And add that Stanley Johnson was evicted from his Camden home, while Goodwill was in post, in order that HS2 could go through it.  Though there is no suggestion that he might seek to remove the Prime Minister from Downing Street.

“Robert believes that the 1922 executive should be loyal in public but speak the truth in private,” says one of the challenger’s friends.  That sets the election up nicely.

For all the lefty-righty, Leavy-Remainy stuff is ultimately a distraction, or will be treated as such by most Tory backbenchers, at any rate.  At the heart of this election will be their view of Johnson.

Do they think he should be kept under public restraint, like one of those handcuffed suspects one sees hauled off in photos featuring Priti Patel?

Or do they believe he should be allowed to run wild through Alpine-type meadows, in the spirit of Julie Andrews during the opening of The Sound of Music?

If they lean to the former, they will back Brady; if the latter, they will go for Goodwill.  One experienced hand says that “Brady will win easily: backbenchers hate the idea of a Downing Street stooge being foisted on them.”

But a well plugged-in member of the 2019 intake isn’t so sure, claiming that Brady is a remote figure to his intake, and that many of its members want someone less ready to ruffle the Prime Minister’s feathers.

The election is due before the summer recess.  And there it is – unless a third contender comes along.  Or more.  The Parliamentary Party’s centre of gravity isn’t 2005, when Goodwill was elected, let alone 1997, when Brady was.

Most Conservative MPs have been elected since.  Even 2010, the start of the Cameron era in government, seems a bygone age.  Don’t rule out more twists and turns.

Frank Young: Educational Long Covid. Why the collapse of schooling over lockdown will haunt the poor for years to come.

3 Nov

Frank Young is Political Director at the Centre for Social Justice

If the Marcus Rashford affair has taught us anything, it is that the Government is in urgent need of a poverty strategy to plug the hole in thinking when emergency measures come in.

Until recently, being Education Secretary was the Cabinet job everyone wanted, and for good reason. Number crunchers at the Department for Work & Pensions worked out some years ago that, for a poor child, failing at school was the number one predictor of staying poor in adult life. It’s as simple as that.

Well before state schools were closed down last spring (with private schools moving almost entirely online), the so-called educational attainment gap persisted as an annual reminder of this particular pathway into future poverty. Disadvantaged pupils are particularly prone to low levels of literacy and numeracy – and this in turn leads to low pay, insecure jobs and unemployment.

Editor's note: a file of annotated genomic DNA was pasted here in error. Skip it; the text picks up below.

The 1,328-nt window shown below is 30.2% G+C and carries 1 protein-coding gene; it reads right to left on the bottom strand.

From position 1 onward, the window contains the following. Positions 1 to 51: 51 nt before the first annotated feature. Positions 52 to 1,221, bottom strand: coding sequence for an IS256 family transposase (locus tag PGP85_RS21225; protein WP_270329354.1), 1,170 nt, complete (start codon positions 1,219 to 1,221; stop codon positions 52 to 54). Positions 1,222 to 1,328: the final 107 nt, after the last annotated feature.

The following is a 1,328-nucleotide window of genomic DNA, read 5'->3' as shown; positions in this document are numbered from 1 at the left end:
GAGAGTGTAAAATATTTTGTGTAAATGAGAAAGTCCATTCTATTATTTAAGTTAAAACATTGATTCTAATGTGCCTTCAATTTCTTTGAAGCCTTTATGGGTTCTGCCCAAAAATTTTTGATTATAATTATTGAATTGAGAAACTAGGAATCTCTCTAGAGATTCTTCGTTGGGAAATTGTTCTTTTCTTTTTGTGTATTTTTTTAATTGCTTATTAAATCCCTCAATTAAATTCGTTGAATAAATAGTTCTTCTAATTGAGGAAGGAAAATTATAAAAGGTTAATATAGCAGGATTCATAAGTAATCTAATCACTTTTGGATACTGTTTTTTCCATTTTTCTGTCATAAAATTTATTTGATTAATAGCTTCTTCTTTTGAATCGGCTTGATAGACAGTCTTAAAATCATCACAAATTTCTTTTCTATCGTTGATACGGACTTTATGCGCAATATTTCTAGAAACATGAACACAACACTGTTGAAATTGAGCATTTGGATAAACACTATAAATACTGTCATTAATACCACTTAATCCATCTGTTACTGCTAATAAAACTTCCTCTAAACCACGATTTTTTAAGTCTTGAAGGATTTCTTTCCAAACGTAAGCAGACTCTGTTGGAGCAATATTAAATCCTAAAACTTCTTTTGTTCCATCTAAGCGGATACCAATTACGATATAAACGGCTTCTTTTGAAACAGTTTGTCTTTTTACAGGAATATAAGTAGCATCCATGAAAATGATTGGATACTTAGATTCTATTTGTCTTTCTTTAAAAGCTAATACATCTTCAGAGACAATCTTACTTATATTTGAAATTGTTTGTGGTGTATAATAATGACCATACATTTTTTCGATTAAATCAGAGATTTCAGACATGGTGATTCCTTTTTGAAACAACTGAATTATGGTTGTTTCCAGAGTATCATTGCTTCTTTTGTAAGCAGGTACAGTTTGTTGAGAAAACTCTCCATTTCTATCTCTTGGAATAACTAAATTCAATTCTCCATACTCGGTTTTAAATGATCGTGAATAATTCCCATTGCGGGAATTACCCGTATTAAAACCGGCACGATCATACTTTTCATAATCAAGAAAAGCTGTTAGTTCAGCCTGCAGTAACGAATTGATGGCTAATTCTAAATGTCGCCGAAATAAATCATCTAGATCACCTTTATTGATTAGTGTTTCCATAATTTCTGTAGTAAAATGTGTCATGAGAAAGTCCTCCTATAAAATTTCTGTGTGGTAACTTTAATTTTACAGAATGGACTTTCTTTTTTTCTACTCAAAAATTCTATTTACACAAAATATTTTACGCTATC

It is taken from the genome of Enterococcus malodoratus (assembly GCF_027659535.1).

If we really want to ‘build back better’ when the pandemic is in the rear view mirror, we will need to tackle educational inequalities of outcome, in much the same way that we need to build houses.

More than half a billion school days have been missed since March, with children from disadvantaged backgrounds having less contact with their teachers and less work marked than wealthier children. In the first month of lockdown, private school children were twice as likely to take part in daily online lessons as those in state school.

The full impact of school closures on children’s outcomes is not yet known, but the closures are likely to have worsened the attainment gap. The exam fiasco over the summer will have further disrupted education for children at a critical time in their studies. This is a form educational Long Covid that will have an impact on already disadvantaged lives for many years to come.

We seemed to have stopped talking about the ‘root causes’ of disadvantage as we chase our tail to lockdown, bail out and subsidise our way out of the pandemic. Any poverty strategy will need to take a long hard look at where the educational disadvantage starts – and that is in the home. Between the ages of four to 16, a typical British child will spend only 15 per cent of their time at school. Damian Hinds got this when he described family life as the last educational “taboo”.

Home environments marked by multiple transitions, disrupted attachment to a parent and frequent conflict increase the likelihood of children displaying externalising behaviour problems, leading to poor engagement and attainment at school.

The experience of lockdown has only increased made the situation worse. In response to the escalating education crisis, we spend £26 on catch-up schemes for every £1 we spend on reducing conflict within families. That’s an argument for increasing the £1 – not decreasing the £26 that is desperately needed.

Our nursery sector is teetering on the brink following an extended, enforced shutdown. It is too soon to tell how many will shut their doors, unable to make running a nursery work but as ever this will hit the poorest hardest. At just 3 years old, disadvantaged children are almost 1.5 years behind their more affluent peers in their early language development.

Once attainment gaps arise, they are hard to close. Children who attend high-quality settings for two to three years are almost eight months ahead of children who attend none. This is exactly where we need to focus a renewed push to tackle poverty and disadvantage.

Schools are receptacles of disadvantage – whether it is a dysfunctional home life or a terrible start in life. We can now predict longer term educational underperformance from the earliest days: when Frank Field looked at this issue he found more than half of children in the bottom 20 per cent of attainment in school at school will remain at the bottom when they take their GCSEs.

As Robert Halfon has said on this website, we need a poverty strategy. The money set aside for catch-up should be rolled into the next spending review to give schools a permanent pot for focused, back-to-basics tuition in literacy and numeracy.